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Petrol price may rise in Delhi,diesel soon

Meanwhile, petrol price is hiking week per week for the  customers across the country,Delhi users may be to pay more for the petrol price or in another way, Delhi users might cease to enjoy the benefit of paying the lowest prices for motor spirits among metro cities, as fuel retail outlets across the capital face the threat of higher rentals to be paid to the Delhi Development Authority (DDA). While oil marketing companies (OMCs) are contesting DDA’s decision to increase the land rentals, effective 2007, in the Supreme Court, they have already paid 50% — around Rs 600 crore — of the claim made, and the rest might have to be paid along with interest. A government official said though OMCs have not yet passed on the cost to consumers, the moment lease rentals go up, prices will go up in Delhi. “Fuel pricing is formula based. Till the refinery level, pricing is indexed with international prices, but after that, it is cost plus taxes, transportation and other such costs added and passed on to consumers,” said the official. While the price of petrol in Delhi on Thursday was Rs 70.66 per litre, it was Rs 78.55 in Mumbai, Rs 73.40 in Kolkata and Rs 73.25 in Chennai. Almost 90% of the fuel outlets in Delhi are located on ‘A-site’, wherein land is procured by OMCs from DDA and asset is built, which is then operated by a dealer. This is unlike other cities, where a ‘B-site’ is more common, wherein the dealer provides land and OMCs develop basic facilities and tanks to be operated by dealers.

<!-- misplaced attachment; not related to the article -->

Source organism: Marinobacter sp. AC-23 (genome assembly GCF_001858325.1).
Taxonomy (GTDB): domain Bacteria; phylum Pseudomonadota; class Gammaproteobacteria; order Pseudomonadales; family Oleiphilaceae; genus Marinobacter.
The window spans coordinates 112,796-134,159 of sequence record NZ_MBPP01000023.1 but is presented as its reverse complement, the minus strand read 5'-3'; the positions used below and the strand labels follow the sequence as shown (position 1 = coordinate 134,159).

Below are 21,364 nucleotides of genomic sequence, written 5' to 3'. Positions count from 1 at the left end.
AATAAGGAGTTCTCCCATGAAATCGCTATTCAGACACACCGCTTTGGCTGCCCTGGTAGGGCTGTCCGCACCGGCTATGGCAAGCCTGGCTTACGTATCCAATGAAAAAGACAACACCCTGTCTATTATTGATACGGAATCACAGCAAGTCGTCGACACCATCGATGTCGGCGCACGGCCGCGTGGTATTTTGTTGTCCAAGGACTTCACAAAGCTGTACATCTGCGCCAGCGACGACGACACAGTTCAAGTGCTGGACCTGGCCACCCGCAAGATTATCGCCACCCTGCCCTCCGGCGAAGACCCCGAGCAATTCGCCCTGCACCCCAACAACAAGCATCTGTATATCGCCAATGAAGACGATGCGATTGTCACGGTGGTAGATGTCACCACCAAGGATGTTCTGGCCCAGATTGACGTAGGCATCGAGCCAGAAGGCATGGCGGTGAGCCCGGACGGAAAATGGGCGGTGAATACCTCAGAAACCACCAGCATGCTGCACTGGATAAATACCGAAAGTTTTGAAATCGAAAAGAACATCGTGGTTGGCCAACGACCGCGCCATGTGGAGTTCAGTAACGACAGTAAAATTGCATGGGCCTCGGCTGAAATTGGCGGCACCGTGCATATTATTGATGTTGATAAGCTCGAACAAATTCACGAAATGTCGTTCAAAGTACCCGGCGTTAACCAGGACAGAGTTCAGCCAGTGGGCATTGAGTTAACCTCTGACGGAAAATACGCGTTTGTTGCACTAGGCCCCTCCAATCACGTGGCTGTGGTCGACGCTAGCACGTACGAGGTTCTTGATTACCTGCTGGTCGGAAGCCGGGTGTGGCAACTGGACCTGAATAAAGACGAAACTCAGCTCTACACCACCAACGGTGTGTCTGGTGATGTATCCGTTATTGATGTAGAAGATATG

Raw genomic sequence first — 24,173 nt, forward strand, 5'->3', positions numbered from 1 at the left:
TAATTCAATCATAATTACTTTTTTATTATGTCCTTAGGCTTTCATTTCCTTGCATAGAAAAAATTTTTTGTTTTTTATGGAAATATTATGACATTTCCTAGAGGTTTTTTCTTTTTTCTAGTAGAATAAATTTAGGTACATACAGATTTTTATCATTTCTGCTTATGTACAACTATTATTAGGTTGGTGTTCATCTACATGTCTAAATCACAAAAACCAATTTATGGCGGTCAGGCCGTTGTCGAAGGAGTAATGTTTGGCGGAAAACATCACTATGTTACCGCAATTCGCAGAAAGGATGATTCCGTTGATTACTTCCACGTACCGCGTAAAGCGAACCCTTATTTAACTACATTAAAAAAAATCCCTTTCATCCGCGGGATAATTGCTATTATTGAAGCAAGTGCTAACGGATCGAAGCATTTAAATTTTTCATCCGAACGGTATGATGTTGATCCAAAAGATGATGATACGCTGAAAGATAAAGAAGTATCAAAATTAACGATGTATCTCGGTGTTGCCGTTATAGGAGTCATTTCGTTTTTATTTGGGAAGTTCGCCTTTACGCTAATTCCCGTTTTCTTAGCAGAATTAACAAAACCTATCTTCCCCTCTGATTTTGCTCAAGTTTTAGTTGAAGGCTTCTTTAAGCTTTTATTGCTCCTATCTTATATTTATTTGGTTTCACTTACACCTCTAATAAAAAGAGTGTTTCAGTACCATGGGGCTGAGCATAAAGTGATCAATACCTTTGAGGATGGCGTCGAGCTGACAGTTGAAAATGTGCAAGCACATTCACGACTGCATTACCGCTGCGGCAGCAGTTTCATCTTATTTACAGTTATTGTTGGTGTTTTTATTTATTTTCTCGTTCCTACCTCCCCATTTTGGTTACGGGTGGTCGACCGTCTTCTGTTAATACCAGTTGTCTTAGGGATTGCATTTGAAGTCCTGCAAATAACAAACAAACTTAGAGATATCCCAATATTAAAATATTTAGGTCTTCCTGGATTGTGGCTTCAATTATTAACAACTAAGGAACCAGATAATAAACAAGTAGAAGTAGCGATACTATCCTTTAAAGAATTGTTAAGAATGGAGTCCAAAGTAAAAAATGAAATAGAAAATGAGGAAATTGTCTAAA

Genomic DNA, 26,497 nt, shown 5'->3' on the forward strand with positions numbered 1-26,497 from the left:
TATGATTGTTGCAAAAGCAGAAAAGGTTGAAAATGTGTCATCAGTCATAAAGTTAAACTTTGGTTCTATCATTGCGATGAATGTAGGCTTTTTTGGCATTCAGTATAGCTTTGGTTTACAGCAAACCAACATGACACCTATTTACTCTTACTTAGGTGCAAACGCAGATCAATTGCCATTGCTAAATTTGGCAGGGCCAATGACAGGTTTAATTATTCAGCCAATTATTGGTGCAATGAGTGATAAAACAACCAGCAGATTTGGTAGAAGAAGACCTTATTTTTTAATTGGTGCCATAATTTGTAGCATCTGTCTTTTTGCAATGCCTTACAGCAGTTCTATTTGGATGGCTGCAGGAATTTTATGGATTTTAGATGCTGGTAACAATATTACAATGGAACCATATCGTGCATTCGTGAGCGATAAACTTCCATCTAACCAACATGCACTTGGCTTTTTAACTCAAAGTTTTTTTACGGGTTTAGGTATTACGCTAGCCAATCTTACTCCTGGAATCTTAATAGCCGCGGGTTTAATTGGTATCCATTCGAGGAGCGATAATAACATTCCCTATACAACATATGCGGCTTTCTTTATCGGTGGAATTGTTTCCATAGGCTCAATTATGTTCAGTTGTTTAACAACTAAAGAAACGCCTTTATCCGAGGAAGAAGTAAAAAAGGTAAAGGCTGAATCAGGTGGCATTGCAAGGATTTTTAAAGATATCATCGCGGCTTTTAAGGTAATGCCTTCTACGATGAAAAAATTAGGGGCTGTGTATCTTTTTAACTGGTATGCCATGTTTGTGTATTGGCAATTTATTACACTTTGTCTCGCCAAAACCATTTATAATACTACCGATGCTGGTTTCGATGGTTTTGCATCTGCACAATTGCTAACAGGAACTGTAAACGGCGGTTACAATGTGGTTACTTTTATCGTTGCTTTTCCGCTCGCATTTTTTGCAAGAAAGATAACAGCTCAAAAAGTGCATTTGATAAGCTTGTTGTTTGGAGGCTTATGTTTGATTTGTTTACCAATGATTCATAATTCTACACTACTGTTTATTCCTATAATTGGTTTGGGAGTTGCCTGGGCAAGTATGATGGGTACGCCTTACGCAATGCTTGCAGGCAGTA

In comparison, around 20,000, or 36%, retail outlets across the country of the 55,000-odd are on A-site. An OMC executive close to the development claims that the additional rental burden in Delhi will make retailing unviable at the current fuel prices. “If we compare, these are the highest commercial rates across the country,” the executive added. In Delhi, no private land is used for operating retail outlets and DDA provides land to OMCs, which then passes them to dealers. DDA has increased the lease rental for fuel outlets by putting them in the commercial category, same as that of, say, a mall. “Companies are contending that this is not a commercial venture in entirety and it is an essential product that they are marketing,” said the government official. The OMC executive echoed the same view. The country’s capital has hardly seen any new fuel retail outlets in the past couple of years because of the pending decision and saturation.


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